2016-07-27
If elected, General Wesley Clark would be America's first modern Christian "seeker" president. What comes through clearly in his intimate Beliefnet interview is that he has been on a lifelong spiritual search, trying in place after place to find the right match with his personality, values and emotional needs. At various points in his life, he was influenced heavily by Methodists, Baptists, Jews, Catholics and Presbyterians, and his quest seems not to be over.

There are parts of the interview-the first of a series with the candidates--that will no doubt strike readers as idiosyncratic, such as the fact he became alienated first from both Protestantism and then Catholicism as a result of the anti-military comments of individual clergy. Some Catholics may scoff--or be offended by--Clark's statement that he remains a Catholic even though he goes to a Presbyterian church.

But in many ways, Clark is a prototypical modern American Christian. He shops for faith. His decisions are based not only on family considerations, region and theology but spiritual fit--the type of music, quality of the sermons, or the message of the preacher. His faith seems both deep and, at the same time, not fixed to a particular affiliation.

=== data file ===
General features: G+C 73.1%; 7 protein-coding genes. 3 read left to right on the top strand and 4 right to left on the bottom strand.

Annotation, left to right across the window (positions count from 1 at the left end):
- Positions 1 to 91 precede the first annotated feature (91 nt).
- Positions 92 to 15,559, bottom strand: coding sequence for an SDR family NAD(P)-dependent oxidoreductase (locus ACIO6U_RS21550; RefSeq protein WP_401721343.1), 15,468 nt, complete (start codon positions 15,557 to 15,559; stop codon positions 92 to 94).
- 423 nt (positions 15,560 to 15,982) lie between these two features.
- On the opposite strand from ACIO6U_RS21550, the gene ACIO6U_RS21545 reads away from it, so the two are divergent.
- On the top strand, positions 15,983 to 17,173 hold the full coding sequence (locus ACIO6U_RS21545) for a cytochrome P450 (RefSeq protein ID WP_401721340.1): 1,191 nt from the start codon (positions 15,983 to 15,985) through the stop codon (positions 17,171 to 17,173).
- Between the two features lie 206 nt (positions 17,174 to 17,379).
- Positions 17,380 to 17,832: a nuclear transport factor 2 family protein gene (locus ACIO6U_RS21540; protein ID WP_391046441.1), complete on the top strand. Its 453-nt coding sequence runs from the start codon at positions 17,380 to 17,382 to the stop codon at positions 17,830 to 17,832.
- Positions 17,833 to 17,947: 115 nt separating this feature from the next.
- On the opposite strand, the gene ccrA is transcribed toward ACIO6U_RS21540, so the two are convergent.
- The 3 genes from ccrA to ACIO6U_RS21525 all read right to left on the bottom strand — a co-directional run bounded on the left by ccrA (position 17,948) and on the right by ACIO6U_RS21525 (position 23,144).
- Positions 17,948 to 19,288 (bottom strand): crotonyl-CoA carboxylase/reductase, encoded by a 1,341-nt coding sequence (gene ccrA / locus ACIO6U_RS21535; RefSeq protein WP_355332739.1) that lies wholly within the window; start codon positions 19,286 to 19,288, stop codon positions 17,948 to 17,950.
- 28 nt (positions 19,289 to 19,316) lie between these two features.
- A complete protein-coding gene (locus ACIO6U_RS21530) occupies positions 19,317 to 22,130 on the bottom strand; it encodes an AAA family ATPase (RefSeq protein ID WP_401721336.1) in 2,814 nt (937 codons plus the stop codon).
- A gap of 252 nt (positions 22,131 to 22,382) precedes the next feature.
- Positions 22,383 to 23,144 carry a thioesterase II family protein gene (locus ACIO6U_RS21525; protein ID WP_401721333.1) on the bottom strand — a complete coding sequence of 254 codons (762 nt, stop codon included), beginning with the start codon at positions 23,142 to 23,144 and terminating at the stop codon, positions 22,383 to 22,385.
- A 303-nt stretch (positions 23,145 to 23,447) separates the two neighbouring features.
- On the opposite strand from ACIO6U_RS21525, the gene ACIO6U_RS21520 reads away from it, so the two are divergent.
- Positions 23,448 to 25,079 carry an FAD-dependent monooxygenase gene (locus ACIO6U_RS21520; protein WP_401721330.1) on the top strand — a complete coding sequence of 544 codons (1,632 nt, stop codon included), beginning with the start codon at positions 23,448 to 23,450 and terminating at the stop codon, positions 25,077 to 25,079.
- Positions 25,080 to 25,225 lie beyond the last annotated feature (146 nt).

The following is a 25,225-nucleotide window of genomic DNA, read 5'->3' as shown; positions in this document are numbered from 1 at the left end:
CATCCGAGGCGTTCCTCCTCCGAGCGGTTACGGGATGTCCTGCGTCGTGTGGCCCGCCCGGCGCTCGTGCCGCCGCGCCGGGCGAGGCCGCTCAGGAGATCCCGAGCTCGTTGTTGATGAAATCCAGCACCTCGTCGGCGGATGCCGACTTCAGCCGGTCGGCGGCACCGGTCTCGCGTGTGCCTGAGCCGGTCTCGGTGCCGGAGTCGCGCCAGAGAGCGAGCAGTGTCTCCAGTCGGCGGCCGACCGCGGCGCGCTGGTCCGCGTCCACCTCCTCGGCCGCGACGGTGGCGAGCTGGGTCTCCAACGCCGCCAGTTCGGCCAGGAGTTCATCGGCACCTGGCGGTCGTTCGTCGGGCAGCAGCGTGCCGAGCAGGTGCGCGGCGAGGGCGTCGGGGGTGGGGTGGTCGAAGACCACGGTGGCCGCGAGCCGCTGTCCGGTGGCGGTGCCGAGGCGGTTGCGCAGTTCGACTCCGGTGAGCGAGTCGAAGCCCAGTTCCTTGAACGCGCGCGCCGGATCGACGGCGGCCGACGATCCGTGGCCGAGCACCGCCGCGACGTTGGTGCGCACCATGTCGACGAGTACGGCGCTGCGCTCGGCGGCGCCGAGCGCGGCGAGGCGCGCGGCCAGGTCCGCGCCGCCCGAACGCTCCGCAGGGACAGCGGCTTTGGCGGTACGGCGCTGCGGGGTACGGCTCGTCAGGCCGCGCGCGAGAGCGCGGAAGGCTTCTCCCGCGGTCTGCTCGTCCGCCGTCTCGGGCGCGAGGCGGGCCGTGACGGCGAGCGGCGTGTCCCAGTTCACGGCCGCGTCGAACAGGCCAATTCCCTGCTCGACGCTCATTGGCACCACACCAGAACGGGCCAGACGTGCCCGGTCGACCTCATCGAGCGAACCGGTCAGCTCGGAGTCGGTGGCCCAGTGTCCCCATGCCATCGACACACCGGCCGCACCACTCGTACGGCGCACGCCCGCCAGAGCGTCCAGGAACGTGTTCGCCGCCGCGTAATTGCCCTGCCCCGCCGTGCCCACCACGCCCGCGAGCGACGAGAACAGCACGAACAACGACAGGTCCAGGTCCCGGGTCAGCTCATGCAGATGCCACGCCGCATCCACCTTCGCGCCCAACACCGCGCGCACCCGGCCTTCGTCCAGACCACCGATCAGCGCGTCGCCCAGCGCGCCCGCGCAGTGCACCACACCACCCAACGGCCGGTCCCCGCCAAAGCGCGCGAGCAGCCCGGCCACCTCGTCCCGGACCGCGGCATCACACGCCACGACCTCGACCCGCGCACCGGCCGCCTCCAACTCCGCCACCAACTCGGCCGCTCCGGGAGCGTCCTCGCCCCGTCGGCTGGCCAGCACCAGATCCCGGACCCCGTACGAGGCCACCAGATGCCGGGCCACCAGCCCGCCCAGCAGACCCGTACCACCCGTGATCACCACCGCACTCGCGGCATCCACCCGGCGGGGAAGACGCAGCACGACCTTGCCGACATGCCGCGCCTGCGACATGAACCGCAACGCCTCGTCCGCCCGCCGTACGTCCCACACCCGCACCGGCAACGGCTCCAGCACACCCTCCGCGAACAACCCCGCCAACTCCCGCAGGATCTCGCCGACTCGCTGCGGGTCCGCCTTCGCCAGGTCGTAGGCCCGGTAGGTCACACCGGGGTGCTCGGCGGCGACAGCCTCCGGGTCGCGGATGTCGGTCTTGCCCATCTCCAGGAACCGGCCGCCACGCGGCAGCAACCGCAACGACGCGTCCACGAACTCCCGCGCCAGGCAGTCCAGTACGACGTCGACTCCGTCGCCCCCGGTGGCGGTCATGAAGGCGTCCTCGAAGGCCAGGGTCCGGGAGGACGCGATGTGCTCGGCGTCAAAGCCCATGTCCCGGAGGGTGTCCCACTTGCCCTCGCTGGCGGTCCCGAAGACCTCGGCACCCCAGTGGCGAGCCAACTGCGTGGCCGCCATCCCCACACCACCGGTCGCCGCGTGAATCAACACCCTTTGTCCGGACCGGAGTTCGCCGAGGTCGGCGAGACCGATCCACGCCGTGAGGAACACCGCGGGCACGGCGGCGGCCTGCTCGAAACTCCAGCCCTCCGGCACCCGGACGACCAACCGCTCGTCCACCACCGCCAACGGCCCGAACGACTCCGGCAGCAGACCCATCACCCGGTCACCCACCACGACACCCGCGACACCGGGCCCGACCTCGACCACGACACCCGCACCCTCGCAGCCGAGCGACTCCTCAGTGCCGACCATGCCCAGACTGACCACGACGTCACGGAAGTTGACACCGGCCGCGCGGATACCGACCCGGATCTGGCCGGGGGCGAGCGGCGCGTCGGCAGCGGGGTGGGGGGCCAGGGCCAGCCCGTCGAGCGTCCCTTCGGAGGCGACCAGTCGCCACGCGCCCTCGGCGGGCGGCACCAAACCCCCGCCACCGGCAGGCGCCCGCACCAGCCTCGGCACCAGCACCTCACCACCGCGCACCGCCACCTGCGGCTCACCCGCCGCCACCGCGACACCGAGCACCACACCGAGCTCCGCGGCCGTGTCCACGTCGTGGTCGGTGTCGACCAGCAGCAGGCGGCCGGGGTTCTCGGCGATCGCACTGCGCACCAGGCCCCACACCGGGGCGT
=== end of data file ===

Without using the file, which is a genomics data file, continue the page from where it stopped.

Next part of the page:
When Clark was almost four, his father Benjamin Kanne, a Chicago alderman and lawyer, died suddenly of a heart attack, prompting the family to move back to Little Rock where his mother had family. Clark's mother, Veneta, was a Methodist but gave the young boy the choice of where to go to church.

Five-year-olds are not likely to choose a church on the basis of its views on salvation or premillennial tribulation theory. "I remember the Methodist church in Chicago had these beautiful stained glass windows," Clark recalls. "I saw a church in Arkansas that had those beautiful stained glass windows and it was right across the street from this barber shop that had a miniature barber's chair complete with the razor strap and everything."

So he chose the church with the pretty windows across from the barber shop with the cool chair. That's how Clark became a Baptist.